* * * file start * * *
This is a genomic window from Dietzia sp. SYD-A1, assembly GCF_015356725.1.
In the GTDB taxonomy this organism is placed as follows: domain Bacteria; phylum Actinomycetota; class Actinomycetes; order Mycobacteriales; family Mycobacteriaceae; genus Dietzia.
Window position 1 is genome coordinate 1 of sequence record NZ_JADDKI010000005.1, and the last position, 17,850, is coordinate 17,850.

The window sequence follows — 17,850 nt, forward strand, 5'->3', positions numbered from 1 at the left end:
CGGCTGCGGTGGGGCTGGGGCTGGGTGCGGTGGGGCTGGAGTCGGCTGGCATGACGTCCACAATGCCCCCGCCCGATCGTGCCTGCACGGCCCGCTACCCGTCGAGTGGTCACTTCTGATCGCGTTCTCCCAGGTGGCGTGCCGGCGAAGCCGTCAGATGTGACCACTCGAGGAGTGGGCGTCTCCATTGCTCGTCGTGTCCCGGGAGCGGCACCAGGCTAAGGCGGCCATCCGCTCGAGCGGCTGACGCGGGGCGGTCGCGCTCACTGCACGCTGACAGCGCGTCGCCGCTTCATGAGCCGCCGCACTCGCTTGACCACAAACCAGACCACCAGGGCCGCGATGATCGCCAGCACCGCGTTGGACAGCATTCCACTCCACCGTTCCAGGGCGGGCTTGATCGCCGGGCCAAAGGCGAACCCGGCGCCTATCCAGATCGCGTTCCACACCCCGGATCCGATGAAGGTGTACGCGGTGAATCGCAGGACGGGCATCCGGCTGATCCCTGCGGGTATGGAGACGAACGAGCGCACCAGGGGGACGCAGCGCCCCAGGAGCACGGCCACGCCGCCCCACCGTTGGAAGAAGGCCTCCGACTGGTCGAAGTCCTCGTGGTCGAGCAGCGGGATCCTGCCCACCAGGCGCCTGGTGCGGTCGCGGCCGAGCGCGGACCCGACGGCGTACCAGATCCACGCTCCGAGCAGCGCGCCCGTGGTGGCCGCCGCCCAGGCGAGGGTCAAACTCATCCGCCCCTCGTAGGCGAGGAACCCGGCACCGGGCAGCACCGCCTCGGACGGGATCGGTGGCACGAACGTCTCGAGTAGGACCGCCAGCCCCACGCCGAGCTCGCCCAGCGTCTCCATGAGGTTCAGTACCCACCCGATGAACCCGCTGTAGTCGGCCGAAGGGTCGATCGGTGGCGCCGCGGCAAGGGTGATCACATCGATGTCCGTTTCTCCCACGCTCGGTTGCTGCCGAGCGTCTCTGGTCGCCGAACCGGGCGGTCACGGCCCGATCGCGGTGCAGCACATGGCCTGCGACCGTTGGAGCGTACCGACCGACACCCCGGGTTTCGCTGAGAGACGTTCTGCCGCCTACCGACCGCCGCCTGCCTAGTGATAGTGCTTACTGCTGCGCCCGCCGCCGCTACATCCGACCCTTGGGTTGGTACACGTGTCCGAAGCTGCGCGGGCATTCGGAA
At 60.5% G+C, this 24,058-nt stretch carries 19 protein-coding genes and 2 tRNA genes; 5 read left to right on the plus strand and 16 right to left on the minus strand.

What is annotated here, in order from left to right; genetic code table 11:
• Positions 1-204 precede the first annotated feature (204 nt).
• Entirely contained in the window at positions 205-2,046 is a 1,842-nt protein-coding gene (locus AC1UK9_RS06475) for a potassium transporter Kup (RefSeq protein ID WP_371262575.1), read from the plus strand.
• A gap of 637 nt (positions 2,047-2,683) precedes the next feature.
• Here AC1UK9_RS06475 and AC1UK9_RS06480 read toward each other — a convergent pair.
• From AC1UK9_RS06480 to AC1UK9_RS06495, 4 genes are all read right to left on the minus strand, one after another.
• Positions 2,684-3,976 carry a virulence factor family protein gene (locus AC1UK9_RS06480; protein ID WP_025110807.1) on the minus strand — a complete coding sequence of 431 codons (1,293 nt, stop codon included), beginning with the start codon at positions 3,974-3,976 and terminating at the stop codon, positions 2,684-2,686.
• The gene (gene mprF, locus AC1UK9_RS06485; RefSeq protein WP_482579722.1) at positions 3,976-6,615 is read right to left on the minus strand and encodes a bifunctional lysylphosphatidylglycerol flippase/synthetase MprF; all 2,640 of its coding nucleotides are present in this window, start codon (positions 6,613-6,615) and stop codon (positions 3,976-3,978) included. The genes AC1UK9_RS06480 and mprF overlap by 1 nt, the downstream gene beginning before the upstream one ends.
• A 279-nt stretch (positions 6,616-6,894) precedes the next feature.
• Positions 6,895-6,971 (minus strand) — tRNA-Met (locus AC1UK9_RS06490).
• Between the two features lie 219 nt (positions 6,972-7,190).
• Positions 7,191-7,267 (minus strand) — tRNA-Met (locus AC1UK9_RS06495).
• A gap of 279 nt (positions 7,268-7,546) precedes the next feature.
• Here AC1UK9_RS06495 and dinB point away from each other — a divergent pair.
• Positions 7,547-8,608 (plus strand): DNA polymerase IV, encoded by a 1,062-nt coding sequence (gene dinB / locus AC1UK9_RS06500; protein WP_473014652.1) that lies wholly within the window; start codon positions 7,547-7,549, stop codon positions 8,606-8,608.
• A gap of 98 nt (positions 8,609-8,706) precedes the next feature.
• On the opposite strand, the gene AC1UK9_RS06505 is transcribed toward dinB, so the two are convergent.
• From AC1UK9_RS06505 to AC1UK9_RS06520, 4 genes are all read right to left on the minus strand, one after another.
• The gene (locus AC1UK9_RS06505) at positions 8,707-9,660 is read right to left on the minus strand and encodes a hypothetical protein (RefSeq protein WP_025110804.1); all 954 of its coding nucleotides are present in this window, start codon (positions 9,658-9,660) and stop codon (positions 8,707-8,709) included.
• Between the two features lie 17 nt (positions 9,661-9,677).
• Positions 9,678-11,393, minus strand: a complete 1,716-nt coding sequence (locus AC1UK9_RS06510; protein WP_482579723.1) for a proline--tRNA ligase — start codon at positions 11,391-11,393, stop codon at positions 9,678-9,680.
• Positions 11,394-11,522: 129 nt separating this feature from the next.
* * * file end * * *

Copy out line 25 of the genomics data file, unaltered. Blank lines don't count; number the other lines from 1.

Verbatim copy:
• The gene (locus AC1UK9_RS06505) at positions 8,707-9,660 is read right to left on the minus strand and encodes a hypothetical protein (RefSeq protein WP_025110804.1); all 954 of its coding nucleotides are present in this window, start codon (positions 9,658-9,660) and stop codon (positions 8,707-8,709) included.